Send to

Choose Destination


See: Retraction Notice

Clin Ter. 2006 Sep-Oct;157(5):457-68.

Interferon-gamma: biologic functions and HCV terapy (type I/II) (2 of 2 parts).

Author information

F Magrassi Department of Clinical and Experimental Medicine, II University of Naples School of Medicine, Napoli, Italy.



To discuss exhaustively: 1) the interferon-gamma in inducing and modulating of immune responses; 2) impairment of IFN-gamma production that plays an important role in the persistence of infection, chronicity of inflammation, evolution in fibrosis; 3) in "vivo" effects of combination treatment with recombinant interferon-gamma and alpha in chronic HCV-infection.


We reviewed the most important recent studios on relationship between IFN-gamma and chronic course of hepatitis C.


IFN-gamma is also a potent activator of macrophages. Exposure to IFN-gamma greatly enhances the microbicidal (and, to a lesser degree, citotoxic) activity of macrophages and induces them to secrete nitric oxide and monokines such as IL-1, IL-6, IL-8, and TFNalpha. It also activates neutrophils, NK cells, and vascular endothelial cells. Although IFN-gamma tends to promote the differentiation of B cells and CD8 T cells into immunologically active effectors, it does not promote lymphocyte proliferation. It enhances the activity of Thl cells, but inhibits the production of Th2 cells. IFN-gamma not only decreases the production of IL-4 by Th2 cells but also potently blocks the effects of IL-4 on B cells, promoting IgG1 production at the expense of IgE production. The inadequate Thl immunity as well as the weak HCV-specific T-cell response at the site of inflammation is associated with failure to clear the virus and a chronic course of disease. The production of IL-12 is critical for induction of Thl immunity, directed towards elimination of intracellular pathogenes and viruses. The core protein of HCV seems to have a suppressive action on IL-12 production at the transcriptional level. The specific Thl cell defect is correlated with insufficient Th and CTL responses, and lower production of type 1 cytokine (IL-2, IFN-gamma, lymphokine-activated killer cells). Taken together, these results are probably responsible for non-eradication of HCV infection. Particularly the effects of interferon-gamma may include inhibition of HCV virion production by an effect on viral RNA and protein synthesis, enhancement of immune lysis of HCV infected cells, inhibition of hepatic fibrosis by an effect on TGF-beta, and an effect on HCV induced carcinogenesis. These data suggest an HCV-related cellular immune defect in patients with hepatitis C that can be restored in most patients by IL-12.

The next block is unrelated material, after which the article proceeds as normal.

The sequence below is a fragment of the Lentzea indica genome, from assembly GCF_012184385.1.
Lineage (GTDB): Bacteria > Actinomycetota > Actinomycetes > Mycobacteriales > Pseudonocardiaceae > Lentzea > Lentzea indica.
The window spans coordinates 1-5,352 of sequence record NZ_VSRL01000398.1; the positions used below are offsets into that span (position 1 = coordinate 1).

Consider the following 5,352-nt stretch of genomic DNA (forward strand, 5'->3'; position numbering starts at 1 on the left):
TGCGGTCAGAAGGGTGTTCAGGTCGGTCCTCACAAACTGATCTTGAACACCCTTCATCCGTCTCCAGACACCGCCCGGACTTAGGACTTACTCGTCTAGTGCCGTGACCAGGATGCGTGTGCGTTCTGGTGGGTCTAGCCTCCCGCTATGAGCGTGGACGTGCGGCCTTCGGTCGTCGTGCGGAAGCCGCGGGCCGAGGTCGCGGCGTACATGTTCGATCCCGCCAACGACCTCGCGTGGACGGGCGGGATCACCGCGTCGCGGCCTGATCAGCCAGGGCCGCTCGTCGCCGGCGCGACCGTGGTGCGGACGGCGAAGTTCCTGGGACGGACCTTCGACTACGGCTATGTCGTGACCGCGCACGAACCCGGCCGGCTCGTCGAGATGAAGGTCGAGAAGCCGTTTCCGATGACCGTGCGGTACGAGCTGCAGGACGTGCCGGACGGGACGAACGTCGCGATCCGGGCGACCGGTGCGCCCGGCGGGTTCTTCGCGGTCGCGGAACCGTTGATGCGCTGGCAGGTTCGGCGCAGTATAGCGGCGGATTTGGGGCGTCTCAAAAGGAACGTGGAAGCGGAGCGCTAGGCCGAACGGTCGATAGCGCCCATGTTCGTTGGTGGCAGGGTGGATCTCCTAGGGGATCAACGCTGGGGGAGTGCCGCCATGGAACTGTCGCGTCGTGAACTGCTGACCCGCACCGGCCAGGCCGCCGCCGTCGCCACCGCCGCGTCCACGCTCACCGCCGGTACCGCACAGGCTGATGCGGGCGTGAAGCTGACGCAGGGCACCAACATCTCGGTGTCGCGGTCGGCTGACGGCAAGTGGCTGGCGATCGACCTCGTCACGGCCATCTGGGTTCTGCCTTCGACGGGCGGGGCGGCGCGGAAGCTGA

The efficacy of IFN monotherapy in the HCV replicon system has been reported using IFN-alpha, IFN-gamma and IFN-beta. A recent clinical study to treatment chronic HCV involving sequential administration of IFN-alpha followed by IFN-gamma (IFN-alpha2b + IFN-gamma) showed a greater improvement over IFN monotherapy. This type of approach may lead to significant improvements in the therapeutic arsenal against chronic HCV infection.

[Indexed for MEDLINE]

Supplemental Content

Loading ...
Support Center